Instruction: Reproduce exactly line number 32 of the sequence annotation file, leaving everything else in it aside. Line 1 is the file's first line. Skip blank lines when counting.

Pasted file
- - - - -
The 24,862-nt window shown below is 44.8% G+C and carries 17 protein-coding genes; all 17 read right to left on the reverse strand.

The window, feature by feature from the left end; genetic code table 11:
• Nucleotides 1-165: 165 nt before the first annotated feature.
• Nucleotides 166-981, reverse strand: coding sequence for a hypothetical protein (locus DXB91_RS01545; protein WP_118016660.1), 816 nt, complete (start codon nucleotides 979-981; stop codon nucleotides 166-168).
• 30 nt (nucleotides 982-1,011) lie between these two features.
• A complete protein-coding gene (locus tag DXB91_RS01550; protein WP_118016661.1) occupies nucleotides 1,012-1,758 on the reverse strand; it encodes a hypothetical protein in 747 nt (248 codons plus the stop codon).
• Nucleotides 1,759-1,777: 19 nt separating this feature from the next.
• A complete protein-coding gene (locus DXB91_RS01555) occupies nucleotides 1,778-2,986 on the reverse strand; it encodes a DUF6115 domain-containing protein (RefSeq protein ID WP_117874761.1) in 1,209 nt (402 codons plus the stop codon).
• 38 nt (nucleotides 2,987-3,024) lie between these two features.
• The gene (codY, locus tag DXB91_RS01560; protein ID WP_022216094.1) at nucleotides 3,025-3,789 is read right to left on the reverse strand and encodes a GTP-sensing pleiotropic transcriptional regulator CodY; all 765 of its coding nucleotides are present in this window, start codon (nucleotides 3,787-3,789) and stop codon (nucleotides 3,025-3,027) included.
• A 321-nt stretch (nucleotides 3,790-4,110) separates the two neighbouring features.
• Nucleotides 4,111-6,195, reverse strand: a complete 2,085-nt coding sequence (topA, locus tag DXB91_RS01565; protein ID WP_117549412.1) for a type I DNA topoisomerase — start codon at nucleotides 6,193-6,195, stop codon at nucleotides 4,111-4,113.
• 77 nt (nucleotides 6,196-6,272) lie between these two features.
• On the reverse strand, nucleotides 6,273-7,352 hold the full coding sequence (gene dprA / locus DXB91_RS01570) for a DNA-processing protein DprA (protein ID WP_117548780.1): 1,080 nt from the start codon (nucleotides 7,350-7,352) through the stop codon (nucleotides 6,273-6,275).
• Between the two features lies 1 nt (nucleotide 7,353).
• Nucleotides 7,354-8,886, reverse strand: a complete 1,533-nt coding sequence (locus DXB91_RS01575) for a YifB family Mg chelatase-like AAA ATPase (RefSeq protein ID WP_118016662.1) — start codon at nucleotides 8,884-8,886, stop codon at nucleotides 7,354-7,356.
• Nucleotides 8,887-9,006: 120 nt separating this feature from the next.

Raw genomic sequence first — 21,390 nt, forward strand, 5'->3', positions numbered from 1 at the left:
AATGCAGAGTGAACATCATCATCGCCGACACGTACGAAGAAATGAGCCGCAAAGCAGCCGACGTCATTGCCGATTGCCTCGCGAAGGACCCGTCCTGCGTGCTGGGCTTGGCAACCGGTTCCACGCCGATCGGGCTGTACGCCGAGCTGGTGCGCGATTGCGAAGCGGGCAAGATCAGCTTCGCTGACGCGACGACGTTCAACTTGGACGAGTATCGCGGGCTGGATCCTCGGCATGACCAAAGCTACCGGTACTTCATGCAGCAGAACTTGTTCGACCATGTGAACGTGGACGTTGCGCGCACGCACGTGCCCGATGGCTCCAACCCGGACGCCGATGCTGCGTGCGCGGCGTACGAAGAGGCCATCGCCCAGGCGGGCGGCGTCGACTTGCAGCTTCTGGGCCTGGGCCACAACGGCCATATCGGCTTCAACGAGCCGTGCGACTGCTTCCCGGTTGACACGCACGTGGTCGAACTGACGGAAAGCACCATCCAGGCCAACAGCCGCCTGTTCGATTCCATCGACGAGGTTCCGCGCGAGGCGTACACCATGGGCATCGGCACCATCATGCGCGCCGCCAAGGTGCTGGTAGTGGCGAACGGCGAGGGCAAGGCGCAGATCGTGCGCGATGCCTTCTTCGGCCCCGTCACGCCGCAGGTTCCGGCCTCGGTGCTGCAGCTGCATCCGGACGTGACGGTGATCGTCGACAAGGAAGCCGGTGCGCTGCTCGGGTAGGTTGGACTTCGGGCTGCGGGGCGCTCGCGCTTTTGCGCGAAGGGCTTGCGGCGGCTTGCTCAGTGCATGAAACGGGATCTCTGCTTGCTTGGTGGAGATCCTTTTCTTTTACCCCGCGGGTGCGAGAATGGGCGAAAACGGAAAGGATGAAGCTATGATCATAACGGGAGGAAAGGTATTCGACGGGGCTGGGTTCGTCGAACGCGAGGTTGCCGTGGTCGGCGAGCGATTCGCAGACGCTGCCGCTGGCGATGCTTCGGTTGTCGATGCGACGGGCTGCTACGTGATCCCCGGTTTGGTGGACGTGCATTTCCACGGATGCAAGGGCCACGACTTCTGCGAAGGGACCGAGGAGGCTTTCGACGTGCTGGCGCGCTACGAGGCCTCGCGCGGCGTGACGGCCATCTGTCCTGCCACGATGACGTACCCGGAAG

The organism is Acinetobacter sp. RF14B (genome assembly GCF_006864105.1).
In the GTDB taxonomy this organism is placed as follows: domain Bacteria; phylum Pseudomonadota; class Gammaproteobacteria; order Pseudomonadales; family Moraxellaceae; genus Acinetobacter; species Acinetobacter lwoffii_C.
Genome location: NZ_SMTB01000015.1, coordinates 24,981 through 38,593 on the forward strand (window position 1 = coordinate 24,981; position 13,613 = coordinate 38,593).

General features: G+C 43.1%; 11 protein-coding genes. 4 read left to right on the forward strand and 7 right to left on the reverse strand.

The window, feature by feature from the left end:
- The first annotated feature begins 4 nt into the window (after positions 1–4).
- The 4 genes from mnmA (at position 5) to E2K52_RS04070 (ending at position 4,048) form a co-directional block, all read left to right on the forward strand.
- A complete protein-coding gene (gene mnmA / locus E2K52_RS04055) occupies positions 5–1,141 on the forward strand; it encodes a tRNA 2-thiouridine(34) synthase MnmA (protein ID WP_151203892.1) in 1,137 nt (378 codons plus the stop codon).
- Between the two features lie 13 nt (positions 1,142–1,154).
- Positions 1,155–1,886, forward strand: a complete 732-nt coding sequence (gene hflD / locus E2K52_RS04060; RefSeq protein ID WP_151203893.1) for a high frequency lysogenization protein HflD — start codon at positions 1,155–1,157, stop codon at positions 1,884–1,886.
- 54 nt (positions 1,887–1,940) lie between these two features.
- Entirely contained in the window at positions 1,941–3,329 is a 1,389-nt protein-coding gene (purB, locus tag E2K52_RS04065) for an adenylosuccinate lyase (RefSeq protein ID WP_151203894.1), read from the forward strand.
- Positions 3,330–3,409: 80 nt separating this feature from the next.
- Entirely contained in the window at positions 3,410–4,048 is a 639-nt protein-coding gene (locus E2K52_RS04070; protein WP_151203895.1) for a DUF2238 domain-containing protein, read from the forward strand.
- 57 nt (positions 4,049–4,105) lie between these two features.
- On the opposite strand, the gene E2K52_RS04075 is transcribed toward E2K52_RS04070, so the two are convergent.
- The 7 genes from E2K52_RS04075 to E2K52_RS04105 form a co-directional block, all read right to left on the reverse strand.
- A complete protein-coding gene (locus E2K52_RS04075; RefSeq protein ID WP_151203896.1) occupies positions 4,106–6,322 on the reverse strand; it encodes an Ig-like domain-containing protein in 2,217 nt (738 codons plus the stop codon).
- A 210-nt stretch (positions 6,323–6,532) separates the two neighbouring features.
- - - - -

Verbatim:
- Positions 3,330–3,409: 80 nt separating this feature from the next.